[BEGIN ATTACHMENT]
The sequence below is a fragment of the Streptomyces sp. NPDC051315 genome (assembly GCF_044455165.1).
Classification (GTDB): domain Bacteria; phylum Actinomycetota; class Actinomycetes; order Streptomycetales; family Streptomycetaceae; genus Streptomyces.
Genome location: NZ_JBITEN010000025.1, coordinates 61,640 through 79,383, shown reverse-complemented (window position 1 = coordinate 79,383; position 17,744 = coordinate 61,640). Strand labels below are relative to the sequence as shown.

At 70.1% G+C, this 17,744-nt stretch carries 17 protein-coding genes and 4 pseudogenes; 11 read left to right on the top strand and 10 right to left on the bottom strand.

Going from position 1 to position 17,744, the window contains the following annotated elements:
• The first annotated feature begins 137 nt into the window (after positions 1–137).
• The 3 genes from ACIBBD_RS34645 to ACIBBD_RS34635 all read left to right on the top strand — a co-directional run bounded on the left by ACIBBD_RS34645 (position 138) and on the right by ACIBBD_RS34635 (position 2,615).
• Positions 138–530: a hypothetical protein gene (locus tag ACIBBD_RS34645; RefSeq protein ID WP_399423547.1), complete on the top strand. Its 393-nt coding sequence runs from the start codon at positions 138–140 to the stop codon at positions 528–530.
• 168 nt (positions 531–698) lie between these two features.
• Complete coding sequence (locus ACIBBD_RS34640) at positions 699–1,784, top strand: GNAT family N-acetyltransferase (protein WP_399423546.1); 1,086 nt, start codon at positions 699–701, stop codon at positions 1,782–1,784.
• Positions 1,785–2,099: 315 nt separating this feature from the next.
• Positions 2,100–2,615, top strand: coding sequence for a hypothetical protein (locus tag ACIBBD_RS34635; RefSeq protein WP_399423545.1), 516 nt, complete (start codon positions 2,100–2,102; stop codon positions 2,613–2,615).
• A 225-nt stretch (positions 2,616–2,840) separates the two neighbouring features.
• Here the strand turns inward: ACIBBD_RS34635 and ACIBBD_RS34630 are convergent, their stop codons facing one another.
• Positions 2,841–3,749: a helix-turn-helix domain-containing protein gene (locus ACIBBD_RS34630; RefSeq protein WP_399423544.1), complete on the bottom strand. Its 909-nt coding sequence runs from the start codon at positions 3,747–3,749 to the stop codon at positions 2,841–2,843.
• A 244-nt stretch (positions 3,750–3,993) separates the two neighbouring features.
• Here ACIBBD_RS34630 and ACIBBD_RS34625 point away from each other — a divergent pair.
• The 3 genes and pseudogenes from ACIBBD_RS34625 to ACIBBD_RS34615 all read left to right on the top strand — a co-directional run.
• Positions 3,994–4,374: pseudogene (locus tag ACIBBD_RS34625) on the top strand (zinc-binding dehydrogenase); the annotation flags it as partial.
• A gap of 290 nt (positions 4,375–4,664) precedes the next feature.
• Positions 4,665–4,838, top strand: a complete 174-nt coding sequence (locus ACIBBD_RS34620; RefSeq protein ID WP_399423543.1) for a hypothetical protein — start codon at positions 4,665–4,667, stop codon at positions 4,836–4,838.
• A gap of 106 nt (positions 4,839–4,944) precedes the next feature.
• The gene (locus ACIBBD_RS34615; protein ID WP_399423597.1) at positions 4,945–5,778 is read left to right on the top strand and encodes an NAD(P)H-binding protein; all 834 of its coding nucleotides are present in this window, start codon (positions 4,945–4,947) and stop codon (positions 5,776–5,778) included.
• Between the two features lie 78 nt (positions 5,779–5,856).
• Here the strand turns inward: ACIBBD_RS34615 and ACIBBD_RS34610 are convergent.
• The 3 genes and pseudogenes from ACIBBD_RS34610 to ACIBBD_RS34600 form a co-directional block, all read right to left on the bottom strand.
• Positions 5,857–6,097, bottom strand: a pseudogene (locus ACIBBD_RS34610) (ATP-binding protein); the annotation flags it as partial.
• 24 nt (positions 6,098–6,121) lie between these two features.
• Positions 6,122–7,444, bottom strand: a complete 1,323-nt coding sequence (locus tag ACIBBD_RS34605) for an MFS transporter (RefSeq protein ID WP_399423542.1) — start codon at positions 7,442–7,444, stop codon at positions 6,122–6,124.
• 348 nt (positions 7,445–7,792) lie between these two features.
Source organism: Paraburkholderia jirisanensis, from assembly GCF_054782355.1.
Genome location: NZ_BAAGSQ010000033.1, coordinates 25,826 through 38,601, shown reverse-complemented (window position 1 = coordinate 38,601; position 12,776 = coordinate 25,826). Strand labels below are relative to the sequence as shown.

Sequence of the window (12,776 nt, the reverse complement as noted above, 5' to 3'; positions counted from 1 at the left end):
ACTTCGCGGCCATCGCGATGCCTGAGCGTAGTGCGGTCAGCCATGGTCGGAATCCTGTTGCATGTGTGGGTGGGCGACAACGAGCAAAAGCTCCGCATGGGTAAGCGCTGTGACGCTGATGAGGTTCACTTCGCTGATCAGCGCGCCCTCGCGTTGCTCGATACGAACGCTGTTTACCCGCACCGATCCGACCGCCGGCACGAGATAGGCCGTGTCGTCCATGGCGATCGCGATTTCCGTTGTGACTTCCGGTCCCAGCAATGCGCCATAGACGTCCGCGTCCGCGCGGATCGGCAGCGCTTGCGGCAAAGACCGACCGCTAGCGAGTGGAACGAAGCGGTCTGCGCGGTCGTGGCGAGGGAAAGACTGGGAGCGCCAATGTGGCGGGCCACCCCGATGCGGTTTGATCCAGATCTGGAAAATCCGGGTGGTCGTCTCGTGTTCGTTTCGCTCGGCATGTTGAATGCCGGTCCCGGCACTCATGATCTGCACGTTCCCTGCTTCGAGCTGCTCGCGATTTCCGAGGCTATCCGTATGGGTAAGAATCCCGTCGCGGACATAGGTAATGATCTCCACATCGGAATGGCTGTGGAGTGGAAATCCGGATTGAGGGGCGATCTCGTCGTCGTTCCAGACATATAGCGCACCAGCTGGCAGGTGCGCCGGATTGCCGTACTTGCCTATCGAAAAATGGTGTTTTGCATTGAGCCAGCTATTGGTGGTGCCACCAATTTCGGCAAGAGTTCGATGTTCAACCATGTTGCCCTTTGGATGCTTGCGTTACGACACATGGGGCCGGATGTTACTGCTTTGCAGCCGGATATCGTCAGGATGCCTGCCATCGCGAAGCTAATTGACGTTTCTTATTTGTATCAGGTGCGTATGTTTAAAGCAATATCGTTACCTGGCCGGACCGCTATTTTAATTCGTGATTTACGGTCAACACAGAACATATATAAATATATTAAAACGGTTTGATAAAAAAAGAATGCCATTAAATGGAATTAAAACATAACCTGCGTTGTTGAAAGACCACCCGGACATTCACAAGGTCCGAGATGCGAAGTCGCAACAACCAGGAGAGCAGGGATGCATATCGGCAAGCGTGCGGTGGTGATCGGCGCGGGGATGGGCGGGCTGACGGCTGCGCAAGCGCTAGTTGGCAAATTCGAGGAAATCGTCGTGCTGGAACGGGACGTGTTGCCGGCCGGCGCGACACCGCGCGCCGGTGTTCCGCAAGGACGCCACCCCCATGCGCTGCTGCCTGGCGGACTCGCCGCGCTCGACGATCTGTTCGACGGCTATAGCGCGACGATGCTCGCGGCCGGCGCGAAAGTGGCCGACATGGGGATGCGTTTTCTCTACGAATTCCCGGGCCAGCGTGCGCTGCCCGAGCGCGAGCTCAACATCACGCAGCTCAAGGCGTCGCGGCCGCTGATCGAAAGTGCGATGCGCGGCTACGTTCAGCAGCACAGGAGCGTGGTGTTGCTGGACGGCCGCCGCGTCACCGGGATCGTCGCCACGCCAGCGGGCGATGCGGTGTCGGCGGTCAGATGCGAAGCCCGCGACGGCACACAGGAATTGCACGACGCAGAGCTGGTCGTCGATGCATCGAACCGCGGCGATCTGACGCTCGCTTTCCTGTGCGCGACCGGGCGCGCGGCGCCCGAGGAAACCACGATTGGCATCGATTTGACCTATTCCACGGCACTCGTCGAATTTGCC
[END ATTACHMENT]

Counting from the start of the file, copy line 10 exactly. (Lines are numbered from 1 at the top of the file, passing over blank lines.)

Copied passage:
• Complete coding sequence (locus ACIBBD_RS34640) at positions 699–1,784, top strand: GNAT family N-acetyltransferase (protein WP_399423546.1); 1,086 nt, start codon at positions 699–701, stop codon at positions 1,782–1,784.